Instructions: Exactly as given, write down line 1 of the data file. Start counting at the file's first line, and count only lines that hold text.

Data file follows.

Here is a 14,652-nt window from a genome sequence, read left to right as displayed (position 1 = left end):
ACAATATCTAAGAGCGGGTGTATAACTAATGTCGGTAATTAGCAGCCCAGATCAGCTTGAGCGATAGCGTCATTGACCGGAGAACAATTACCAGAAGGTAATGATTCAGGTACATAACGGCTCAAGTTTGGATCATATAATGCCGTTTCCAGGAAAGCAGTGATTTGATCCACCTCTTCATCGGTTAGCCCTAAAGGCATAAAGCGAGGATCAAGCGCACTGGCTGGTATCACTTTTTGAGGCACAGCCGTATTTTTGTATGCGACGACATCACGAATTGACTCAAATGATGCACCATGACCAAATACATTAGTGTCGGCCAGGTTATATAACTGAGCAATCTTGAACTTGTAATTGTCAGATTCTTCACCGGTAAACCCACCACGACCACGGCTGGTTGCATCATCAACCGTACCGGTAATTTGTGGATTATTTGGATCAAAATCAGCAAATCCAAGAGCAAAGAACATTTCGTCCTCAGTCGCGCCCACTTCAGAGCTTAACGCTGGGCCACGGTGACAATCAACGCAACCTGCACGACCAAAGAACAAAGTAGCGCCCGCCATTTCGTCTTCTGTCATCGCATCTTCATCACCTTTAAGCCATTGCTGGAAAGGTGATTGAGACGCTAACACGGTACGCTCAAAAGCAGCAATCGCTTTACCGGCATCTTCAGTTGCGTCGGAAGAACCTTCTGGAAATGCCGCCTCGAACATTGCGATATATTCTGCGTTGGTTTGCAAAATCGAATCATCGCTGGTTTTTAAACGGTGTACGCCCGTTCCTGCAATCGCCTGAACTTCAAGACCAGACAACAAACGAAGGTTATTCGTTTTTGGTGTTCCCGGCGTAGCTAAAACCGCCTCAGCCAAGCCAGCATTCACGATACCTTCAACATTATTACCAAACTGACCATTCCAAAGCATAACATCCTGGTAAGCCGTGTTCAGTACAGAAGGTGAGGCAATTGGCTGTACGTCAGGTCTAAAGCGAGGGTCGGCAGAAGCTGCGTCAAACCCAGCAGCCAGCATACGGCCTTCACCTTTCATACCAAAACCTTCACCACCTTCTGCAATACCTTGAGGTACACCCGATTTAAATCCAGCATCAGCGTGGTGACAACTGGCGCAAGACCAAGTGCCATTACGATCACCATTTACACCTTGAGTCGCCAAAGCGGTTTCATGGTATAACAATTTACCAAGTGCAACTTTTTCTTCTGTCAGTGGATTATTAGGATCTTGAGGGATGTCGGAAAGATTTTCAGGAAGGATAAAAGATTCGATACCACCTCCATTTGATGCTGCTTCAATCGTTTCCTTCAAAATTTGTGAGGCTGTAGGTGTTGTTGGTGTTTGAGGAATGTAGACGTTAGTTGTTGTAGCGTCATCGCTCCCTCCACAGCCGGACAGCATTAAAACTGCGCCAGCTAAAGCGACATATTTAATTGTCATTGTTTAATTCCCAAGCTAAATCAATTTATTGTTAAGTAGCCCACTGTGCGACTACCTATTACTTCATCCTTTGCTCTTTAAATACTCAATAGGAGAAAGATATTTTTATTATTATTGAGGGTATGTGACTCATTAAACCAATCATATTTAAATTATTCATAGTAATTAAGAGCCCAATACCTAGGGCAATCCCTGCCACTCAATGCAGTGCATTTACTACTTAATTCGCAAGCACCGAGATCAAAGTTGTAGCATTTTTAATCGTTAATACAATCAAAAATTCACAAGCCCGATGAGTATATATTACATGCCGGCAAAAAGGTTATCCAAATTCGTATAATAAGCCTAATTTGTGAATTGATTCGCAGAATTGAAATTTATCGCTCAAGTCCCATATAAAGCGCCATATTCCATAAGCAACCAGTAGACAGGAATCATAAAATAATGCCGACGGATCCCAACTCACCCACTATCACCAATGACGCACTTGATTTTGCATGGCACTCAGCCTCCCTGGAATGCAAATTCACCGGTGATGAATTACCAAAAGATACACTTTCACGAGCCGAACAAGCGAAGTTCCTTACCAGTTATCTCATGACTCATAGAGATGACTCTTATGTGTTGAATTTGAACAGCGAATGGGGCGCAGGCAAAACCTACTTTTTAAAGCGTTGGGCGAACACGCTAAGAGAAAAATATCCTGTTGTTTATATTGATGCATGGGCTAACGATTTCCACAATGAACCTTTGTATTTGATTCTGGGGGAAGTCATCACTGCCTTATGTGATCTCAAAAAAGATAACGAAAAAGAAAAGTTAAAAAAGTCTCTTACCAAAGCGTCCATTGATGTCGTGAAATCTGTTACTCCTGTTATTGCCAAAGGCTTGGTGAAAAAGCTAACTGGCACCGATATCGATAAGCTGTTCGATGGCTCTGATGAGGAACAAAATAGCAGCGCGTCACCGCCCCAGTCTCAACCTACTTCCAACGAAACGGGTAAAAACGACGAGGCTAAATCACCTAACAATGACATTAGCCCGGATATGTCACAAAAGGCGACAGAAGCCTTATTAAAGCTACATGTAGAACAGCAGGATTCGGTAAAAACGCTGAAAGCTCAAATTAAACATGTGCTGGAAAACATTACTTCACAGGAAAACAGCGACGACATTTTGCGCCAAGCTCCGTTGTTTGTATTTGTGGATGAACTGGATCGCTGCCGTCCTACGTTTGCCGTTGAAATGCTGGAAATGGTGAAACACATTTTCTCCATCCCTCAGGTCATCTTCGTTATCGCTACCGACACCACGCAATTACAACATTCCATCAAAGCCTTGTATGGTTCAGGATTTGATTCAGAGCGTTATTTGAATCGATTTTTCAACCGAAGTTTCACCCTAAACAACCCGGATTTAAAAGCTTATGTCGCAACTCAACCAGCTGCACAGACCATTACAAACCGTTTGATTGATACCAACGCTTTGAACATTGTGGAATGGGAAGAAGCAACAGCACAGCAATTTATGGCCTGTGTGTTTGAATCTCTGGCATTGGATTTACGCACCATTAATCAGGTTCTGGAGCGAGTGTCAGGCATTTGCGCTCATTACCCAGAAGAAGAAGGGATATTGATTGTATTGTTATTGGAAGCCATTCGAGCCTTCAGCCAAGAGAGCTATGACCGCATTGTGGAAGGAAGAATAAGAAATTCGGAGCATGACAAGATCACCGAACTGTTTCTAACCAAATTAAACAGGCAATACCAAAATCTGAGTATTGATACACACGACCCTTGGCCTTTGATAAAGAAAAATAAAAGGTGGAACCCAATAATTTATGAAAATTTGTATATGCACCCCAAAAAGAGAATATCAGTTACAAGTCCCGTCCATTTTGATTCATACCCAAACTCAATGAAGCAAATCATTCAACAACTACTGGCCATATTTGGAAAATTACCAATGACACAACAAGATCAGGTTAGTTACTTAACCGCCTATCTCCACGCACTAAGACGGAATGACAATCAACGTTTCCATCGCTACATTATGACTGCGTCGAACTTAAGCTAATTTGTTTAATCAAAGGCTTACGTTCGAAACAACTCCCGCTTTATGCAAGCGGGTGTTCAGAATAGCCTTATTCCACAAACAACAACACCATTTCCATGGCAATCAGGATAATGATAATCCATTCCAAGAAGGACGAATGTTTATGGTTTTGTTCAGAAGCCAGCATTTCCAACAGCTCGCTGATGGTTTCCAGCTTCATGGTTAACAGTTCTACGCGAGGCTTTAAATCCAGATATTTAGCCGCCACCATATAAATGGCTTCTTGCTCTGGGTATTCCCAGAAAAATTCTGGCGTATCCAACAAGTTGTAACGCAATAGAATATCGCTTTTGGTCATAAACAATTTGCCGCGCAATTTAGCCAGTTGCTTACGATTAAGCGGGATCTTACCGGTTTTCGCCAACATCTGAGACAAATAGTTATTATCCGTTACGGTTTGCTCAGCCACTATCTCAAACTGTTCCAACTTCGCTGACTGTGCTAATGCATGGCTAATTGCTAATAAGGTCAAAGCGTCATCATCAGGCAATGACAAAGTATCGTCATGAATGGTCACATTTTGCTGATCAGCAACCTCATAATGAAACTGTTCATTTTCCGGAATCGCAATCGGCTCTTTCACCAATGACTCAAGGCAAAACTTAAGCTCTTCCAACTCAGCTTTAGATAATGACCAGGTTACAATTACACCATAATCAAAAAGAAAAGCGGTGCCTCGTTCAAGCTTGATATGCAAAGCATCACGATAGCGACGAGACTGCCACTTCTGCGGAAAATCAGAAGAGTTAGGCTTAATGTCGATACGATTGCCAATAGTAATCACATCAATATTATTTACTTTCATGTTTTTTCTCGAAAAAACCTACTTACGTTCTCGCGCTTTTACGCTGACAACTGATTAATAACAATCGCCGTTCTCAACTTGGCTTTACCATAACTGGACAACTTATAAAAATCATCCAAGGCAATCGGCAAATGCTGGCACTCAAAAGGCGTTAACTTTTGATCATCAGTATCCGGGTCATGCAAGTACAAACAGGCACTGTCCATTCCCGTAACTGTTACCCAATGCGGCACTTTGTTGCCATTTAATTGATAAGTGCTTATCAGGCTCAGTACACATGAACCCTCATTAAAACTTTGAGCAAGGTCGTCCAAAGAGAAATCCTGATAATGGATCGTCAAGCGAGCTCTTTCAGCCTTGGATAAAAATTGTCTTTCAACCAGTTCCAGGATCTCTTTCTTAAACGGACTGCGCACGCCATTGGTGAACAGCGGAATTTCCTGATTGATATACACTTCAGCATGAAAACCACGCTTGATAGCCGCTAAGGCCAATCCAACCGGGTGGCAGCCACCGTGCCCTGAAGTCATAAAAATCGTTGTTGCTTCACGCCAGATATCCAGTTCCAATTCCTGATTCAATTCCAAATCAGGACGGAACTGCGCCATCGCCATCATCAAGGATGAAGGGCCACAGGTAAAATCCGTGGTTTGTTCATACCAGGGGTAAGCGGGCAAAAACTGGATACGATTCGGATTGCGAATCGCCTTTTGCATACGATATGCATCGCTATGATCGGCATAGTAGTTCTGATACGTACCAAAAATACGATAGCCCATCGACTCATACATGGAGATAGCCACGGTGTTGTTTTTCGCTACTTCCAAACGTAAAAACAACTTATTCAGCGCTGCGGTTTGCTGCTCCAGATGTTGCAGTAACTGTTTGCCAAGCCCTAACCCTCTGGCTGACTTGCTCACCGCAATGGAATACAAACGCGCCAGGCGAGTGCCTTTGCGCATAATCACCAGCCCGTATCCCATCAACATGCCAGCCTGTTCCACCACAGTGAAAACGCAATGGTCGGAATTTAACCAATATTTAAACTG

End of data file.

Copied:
Here is a 14,652-nt window from a genome sequence, read left to right as displayed (position 1 = left end):